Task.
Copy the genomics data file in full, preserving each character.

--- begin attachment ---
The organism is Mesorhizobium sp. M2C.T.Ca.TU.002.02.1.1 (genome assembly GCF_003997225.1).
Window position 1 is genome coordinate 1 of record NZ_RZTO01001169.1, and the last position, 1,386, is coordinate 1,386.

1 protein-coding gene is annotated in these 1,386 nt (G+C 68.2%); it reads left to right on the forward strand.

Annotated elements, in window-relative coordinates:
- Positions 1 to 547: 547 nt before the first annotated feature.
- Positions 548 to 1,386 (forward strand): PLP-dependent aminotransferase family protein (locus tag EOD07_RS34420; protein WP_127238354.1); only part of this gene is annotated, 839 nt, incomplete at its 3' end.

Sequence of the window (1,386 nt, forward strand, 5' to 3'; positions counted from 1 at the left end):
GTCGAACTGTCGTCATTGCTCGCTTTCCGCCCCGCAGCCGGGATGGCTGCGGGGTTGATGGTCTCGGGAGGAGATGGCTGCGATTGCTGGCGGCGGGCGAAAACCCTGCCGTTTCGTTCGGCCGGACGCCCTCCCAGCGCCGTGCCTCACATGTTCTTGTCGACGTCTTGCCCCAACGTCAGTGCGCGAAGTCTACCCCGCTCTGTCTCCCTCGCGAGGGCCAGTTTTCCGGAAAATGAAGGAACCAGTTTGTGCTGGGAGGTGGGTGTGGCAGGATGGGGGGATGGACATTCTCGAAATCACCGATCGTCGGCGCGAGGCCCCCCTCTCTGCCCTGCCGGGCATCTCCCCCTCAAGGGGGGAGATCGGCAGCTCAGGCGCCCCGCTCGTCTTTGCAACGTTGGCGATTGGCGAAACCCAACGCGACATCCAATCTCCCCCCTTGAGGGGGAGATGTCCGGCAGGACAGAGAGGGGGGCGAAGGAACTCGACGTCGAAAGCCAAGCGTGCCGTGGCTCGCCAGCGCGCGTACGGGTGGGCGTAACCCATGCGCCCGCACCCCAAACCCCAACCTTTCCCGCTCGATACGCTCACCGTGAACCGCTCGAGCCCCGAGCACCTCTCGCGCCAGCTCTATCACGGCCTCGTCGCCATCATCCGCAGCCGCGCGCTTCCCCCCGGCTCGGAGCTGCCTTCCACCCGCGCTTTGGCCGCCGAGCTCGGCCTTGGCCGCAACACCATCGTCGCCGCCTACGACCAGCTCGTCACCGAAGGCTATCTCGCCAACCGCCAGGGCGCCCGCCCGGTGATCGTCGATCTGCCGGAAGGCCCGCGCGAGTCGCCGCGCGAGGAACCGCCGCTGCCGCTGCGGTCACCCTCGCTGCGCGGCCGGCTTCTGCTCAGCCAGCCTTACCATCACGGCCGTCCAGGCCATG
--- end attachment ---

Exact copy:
The organism is Mesorhizobium sp. M2C.T.Ca.TU.002.02.1.1 (genome assembly GCF_003997225.1).
Window position 1 is genome coordinate 1 of record NZ_RZTO01001169.1, and the last position, 1,386, is coordinate 1,386.

1 protein-coding gene is annotated in these 1,386 nt (G+C 68.2%); it reads left to right on the forward strand.

Annotated elements, in window-relative coordinates:
- Positions 1 to 547: 547 nt before the first annotated feature.
- Positions 548 to 1,386 (forward strand): PLP-dependent aminotransferase family protein (locus tag EOD07_RS34420; protein WP_127238354.1); only part of this gene is annotated, 839 nt, incomplete at its 3' end.

Sequence of the window (1,386 nt, forward strand, 5' to 3'; positions counted from 1 at the left end):
GTCGAACTGTCGTCATTGCTCGCTTTCCGCCCCGCAGCCGGGATGGCTGCGGGGTTGATGGTCTCGGGAGGAGATGGCTGCGATTGCTGGCGGCGGGCGAAAACCCTGCCGTTTCGTTCGGCCGGACGCCCTCCCAGCGCCGTGCCTCACATGTTCTTGTCGACGTCTTGCCCCAACGTCAGTGCGCGAAGTCTACCCCGCTCTGTCTCCCTCGCGAGGGCCAGTTTTCCGGAAAATGAAGGAACCAGTTTGTGCTGGGAGGTGGGTGTGGCAGGATGGGGGGATGGACATTCTCGAAATCACCGATCGTCGGCGCGAGGCCCCCCTCTCTGCCCTGCCGGGCATCTCCCCCTCAAGGGGGGAGATCGGCAGCTCAGGCGCCCCGCTCGTCTTTGCAACGTTGGCGATTGGCGAAACCCAACGCGACATCCAATCTCCCCCCTTGAGGGGGAGATGTCCGGCAGGACAGAGAGGGGGGCGAAGGAACTCGACGTCGAAAGCCAAGCGTGCCGTGGCTCGCCAGCGCGCGTACGGGTGGGCGTAACCCATGCGCCCGCACCCCAAACCCCAACCTTTCCCGCTCGATACGCTCACCGTGAACCGCTCGAGCCCCGAGCACCTCTCGCGCCAGCTCTATCACGGCCTCGTCGCCATCATCCGCAGCCGCGCGCTTCCCCCCGGCTCGGAGCTGCCTTCCACCCGCGCTTTGGCCGCCGAGCTCGGCCTTGGCCGCAACACCATCGTCGCCGCCTACGACCAGCTCGTCACCGAAGGCTATCTCGCCAACCGCCAGGGCGCCCGCCCGGTGATCGTCGATCTGCCGGAAGGCCCGCGCGAGTCGCCGCGCGAGGAACCGCCGCTGCCGCTGCGGTCACCCTCGCTGCGCGGCCGGCTTCTGCTCAGCCAGCCTTACCATCACGGCCGTCCAGGCCATG